Harvey has seen occasional student protests, but said he tries to work with student leaders to find solutions – such as when students told him the dining hall was insufficient. He helped raise $25 million for a new facility, which opened in 2012. When complaints about the dining hall and food resurfaced in 2018, the school created a group of 10 students who meet monthly to discuss their concerns.
Under Harvey’s leadership, academics have improved, and the average SAT score of accepted students has increased by more than 300 points. But recently, Hampton has faced challenges with the accreditation of its school of pharmacy.
Hampton sued the Accrediting Council on Pharmacy Education for refusing to accredit the program and the case is still in court. Students enrolled through the Class of 2023 will not be affected and will graduate with the same rights and privileges as those in accredited programs.
Before Harvey announced his intention to retire, he and the university also had to deal with the pandemic. He has been criticized for requiring faculty and staff to come to campus until early April – weeks after students were sent home.
Some were upset again after making Hampton the first college in Virginia to require students, faculty and staff to receive the COVID-19 vaccine. The school offered religious and medical exemptions, but 99% of students and 98% of faculty and staff are vaccinated.
Harvey said he “really doesn’t care if people are going to put off the things that are good.”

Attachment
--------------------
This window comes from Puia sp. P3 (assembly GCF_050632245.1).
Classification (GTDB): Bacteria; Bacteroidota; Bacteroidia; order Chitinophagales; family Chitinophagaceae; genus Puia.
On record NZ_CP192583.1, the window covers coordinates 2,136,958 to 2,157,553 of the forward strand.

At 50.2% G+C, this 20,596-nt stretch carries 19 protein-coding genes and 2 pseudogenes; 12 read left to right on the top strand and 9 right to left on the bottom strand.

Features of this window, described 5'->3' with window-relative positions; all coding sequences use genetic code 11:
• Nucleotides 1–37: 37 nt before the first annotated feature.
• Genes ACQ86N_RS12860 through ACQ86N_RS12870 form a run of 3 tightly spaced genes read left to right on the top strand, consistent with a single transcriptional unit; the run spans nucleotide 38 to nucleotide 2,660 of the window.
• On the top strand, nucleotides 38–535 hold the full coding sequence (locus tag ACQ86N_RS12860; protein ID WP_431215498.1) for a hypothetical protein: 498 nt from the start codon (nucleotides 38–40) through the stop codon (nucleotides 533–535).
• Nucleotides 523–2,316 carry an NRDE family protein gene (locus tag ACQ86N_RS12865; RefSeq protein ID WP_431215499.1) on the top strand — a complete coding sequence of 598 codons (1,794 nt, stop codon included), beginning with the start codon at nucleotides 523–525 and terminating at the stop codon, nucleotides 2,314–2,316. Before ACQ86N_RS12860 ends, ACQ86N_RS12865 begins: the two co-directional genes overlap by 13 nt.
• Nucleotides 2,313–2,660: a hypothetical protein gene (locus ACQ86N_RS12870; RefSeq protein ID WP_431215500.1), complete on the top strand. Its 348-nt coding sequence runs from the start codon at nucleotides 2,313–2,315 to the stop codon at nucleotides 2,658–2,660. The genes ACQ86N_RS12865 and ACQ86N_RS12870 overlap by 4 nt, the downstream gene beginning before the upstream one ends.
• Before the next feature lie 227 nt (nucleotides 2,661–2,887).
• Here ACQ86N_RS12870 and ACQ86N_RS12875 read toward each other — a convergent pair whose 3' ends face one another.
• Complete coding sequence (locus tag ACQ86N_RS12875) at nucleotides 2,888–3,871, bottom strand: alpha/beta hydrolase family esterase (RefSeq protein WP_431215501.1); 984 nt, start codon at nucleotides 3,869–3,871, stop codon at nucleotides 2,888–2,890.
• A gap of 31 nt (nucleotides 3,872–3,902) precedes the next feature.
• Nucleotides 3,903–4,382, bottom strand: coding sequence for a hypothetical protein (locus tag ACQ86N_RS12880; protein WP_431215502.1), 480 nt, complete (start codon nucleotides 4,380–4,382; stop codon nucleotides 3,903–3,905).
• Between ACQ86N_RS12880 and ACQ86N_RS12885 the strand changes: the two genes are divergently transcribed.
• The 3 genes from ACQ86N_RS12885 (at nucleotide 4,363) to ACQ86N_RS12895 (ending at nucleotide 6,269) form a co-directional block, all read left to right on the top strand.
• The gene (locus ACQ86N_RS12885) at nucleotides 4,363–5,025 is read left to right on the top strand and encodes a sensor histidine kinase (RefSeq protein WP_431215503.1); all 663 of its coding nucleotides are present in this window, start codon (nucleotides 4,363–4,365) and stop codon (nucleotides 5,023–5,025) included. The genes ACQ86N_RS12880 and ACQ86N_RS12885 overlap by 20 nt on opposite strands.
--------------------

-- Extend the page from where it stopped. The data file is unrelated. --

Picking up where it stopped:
More than two years into the pandemic, visitors to campus are still required to take a school-administered negative COVID test and must undergo temperature checks.
“I always say do what you think is right and best and then drop the chips where they can,” he said.
Harvey recently came under fire for opening the university’s doors for the upcoming summer semester to Ukrainian students.
Some, he said, felt the predominantly black university should not focus on helping predominantly white Ukrainian students, especially when there are black students in need.
But Harvey said, for him, it’s not about race. He was moved to tears as he recalled the Russian invasion of Ukraine and the recent bombardments of homes, children and maternity wards.
Since he started at Hampton, he has met monthly with student leaders and faculty. It also had 17 of its trustees become presidents of other colleges.
Harvey said he loved being the president of Hampton. In fact, he spent at least two or three hours a day working in his office on weekends and holidays. Yet he knew it was time to retire.
“I’m not a spring chicken anymore,” Harvey said. “I’m 81, but my energy level and my mental acuity, I feel like 50 or 60 years ago.”
But he knows that it will not always be so. He has other things to do.
Harvey plans to use his retirement to write. He published his first book in 2016 “Principles of Leadership: The Harvey Leadership Model”, with 10 chapters on leadership, which covered everything from having a vision and work ethic to being innovative.
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He has finished a book that has been delayed due to the pandemic and another on the way. After that, he says it will be time to get to work on his memoir. He plans to title it “The Journey Was The Reward” because “every place I went was great.”
“I believe, as honestly as I can look you in the eye and tell you, the Lord ordered my steps because I couldn’t have done all the things I’ve done if it hadn’t been the case,” he said.
Last month, Hampton University announced retired Lt. Gen. Darrell K. Williams as its next president. Williams received her bachelor’s degree in 1983 from the then Hampton Institute. He also has three master’s degrees from other colleges.
Harvey said he hoped the university would “continue to excel” under Williams’ leadership. He said the school had more than 23,000 applicants for about 1,000 places in its freshman class.
As for his future involvement with the university, Harvey plans to take charge of Williams.
“If he doesn’t ask me, I’m not going to get involved at all,” Harvey said. “If he asks me, I’ll be as involved as he wants because, to me, I love Hampton.”
Jessica Nolte, 757-912-1675, [email protected]